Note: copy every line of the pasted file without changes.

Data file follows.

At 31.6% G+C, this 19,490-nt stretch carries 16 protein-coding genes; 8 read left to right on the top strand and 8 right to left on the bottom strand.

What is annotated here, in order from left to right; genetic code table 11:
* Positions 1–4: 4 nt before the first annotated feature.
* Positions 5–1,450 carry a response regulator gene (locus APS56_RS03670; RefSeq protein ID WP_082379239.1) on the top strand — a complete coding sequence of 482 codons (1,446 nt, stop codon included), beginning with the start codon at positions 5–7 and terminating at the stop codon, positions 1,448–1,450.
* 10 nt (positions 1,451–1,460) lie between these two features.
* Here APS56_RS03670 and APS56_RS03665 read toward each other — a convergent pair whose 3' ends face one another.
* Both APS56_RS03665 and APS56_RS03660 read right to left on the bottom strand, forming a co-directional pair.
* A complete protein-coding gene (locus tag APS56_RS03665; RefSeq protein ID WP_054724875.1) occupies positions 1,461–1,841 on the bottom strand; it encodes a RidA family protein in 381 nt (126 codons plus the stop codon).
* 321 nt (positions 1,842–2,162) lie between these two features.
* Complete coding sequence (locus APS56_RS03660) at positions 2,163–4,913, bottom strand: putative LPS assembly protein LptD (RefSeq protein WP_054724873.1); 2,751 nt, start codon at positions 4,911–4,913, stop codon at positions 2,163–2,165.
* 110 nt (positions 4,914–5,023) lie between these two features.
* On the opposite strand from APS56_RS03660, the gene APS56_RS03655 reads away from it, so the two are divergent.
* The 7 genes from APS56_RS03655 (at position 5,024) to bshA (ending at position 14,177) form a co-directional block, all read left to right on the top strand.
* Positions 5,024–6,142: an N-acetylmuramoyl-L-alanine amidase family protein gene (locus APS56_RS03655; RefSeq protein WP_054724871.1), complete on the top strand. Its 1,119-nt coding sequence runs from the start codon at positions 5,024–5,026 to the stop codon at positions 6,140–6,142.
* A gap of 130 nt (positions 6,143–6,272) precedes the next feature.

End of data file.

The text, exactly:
At 31.6% G+C, this 19,490-nt stretch carries 16 protein-coding genes; 8 read left to right on the top strand and 8 right to left on the bottom strand.

What is annotated here, in order from left to right; genetic code table 11:
* Positions 1–4: 4 nt before the first annotated feature.
* Positions 5–1,450 carry a response regulator gene (locus APS56_RS03670; RefSeq protein ID WP_082379239.1) on the top strand — a complete coding sequence of 482 codons (1,446 nt, stop codon included), beginning with the start codon at positions 5–7 and terminating at the stop codon, positions 1,448–1,450.
* 10 nt (positions 1,451–1,460) lie between these two features.
* Here APS56_RS03670 and APS56_RS03665 read toward each other — a convergent pair whose 3' ends face one another.
* Both APS56_RS03665 and APS56_RS03660 read right to left on the bottom strand, forming a co-directional pair.
* A complete protein-coding gene (locus tag APS56_RS03665; RefSeq protein ID WP_054724875.1) occupies positions 1,461–1,841 on the bottom strand; it encodes a RidA family protein in 381 nt (126 codons plus the stop codon).
* 321 nt (positions 1,842–2,162) lie between these two features.
* Complete coding sequence (locus APS56_RS03660) at positions 2,163–4,913, bottom strand: putative LPS assembly protein LptD (RefSeq protein WP_054724873.1); 2,751 nt, start codon at positions 4,911–4,913, stop codon at positions 2,163–2,165.
* 110 nt (positions 4,914–5,023) lie between these two features.
* On the opposite strand from APS56_RS03660, the gene APS56_RS03655 reads away from it, so the two are divergent.
* The 7 genes from APS56_RS03655 (at position 5,024) to bshA (ending at position 14,177) form a co-directional block, all read left to right on the top strand.
* Positions 5,024–6,142: an N-acetylmuramoyl-L-alanine amidase family protein gene (locus APS56_RS03655; RefSeq protein WP_054724871.1), complete on the top strand. Its 1,119-nt coding sequence runs from the start codon at positions 5,024–5,026 to the stop codon at positions 6,140–6,142.
* A gap of 130 nt (positions 6,143–6,272) precedes the next feature.